Off-grid villages in Uttar Pradesh go 100% solar

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For years, a nondescript strip of land in Uttar Pradesh’s Amroha district accepted darkness as its fate. Hemmed in by a river, four villages in Dhanaura block remained one of the last areas in the state without electricity.

For more than 370 families in Daranagar, Tiko Wali, Bhuddiyo Wali and Jahangor Wali, candles and kerosene lanterns were the only means of light. Not many villagers could afford diesel gensets; a few loosened purse strings to buy dry batteries to charge cell phones but women stayed indoors and children closed their books after sunset.

One day, however, that all changed. Villages with no electric poles – and no roads – are now completely lit by solar power. PV panels have been installed at every house as part of the government’s Saubhagya scheme and the villages are now completely dependent on solar power.

“Each house in Daranagar now has two solar panels [and] one battery, which is enough to run five light bulbs and one fan,” Daranagar gram pradhan – head villager – Ismail Khan told pv magazine. “Women feel safer now and children can extend their study hours beyond sunset.”

However, installing solar was not the simplest of tasks. Daranagar has no road connectivity, the only accessible mode of transport is by boat.

A cost-effective solution

Alok Kumar Goel, superintending engineer for the Electricity Distribution Circle of Amroha district, said grid electricity was not feasible because the villages are hemmed in by the river. “Nearly six months ago we sent a requisition to the centre [central government] for providing solar energy to the villages,” he told pv magazine. “Solar panels were later installed by [the] Uttar Pradesh New & Renewable Energy Development Agency [UPNEDA] under the centre’s Saubhagya scheme.”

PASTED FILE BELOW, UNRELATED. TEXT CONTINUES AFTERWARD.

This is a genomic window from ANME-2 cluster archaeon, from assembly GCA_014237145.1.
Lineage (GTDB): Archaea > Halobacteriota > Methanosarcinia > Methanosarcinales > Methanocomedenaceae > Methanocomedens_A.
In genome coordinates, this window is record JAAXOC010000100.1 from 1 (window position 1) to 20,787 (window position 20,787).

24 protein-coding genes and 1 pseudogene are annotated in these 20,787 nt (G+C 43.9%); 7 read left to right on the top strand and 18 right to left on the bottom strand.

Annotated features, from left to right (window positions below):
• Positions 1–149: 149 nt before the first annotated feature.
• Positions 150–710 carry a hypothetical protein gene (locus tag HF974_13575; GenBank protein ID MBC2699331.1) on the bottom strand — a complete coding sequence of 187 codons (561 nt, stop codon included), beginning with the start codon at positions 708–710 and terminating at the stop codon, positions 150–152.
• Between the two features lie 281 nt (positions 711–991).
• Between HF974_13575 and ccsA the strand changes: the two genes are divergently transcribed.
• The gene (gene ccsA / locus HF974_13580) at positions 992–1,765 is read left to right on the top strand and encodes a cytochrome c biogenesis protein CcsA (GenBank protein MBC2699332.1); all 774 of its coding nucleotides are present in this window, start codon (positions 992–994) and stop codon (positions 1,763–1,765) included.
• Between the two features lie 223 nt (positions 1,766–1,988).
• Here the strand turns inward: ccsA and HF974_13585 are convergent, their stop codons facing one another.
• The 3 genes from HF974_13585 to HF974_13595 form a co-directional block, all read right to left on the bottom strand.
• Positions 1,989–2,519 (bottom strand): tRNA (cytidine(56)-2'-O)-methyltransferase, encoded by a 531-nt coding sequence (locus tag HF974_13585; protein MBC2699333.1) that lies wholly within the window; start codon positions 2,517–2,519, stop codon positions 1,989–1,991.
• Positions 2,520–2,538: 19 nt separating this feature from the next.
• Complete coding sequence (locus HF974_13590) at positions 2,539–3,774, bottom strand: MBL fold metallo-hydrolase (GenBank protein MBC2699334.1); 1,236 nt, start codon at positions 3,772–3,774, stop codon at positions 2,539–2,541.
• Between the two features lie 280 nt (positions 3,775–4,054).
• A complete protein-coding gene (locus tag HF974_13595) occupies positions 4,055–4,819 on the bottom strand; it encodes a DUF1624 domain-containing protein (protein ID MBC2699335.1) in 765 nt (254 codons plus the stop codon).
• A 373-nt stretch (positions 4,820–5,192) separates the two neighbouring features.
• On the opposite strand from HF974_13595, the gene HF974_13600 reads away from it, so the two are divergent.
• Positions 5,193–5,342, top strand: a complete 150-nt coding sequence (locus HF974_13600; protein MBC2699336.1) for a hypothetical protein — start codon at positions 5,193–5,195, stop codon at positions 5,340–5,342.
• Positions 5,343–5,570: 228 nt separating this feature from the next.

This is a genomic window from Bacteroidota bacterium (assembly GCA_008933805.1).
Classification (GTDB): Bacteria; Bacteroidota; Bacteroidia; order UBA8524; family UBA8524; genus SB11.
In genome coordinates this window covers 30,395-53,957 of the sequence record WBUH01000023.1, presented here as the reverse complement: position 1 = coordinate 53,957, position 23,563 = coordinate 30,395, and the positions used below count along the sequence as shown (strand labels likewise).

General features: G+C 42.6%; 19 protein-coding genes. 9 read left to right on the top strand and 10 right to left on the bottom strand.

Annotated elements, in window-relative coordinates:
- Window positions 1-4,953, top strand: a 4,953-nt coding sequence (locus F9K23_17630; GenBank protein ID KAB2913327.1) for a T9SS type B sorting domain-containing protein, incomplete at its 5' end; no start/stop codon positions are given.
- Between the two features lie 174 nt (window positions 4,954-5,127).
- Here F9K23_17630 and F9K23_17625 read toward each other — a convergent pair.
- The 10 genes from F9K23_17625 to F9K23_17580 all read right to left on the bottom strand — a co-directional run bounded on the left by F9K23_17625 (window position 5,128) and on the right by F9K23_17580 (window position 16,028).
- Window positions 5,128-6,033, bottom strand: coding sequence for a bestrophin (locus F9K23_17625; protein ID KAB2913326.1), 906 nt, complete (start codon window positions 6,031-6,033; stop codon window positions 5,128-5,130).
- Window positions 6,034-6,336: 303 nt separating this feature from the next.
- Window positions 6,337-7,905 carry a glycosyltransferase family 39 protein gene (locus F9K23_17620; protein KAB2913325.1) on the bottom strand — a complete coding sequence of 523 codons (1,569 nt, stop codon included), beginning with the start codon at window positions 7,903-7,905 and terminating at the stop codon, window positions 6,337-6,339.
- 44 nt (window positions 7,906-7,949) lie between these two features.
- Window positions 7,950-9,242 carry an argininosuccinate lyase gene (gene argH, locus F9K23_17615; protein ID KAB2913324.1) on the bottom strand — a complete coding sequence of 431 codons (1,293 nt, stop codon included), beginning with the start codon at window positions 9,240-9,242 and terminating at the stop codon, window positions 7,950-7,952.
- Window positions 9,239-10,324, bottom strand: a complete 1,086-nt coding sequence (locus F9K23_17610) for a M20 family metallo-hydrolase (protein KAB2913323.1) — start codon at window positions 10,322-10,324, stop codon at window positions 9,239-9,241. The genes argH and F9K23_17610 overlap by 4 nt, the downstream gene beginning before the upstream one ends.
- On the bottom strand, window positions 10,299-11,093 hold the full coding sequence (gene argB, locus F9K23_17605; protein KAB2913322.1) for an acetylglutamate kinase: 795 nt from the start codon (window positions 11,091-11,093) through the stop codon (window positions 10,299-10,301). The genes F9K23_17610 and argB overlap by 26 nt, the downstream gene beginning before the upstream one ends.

In India’s largest state, other villages are also joining the the solar revolution. In the tehsil of Amroha, solar is the go-to solution for small everyday needs. “Of the 278 villages that fall under my tehsil, most have adopted solar energy,” said Rajesh Chandra, tehsildar of Amroha. “Anyone who has [a] little money buys a solar panel and uses it to light bulbs and charge phones.”

In April 1983, the government of Uttar Pradesh created the Non-conventional Energy Development Agency, later renamed UPNEDA. Functioning as a nodal agency for the implementation of various schemes in the state, the public body is providing solar street lights, power packs and grant-funded solar pumps under the Dr Ram Manohar Lohia Samagra Gram Vikas Yojana program.

The state government has promulgated its Mini-Grid Policy Uttar Pradesh 2016 program to ensure power supply in rural areas by establishing mini-grid power plants based on new and renewable energy sources in partnership with private developers.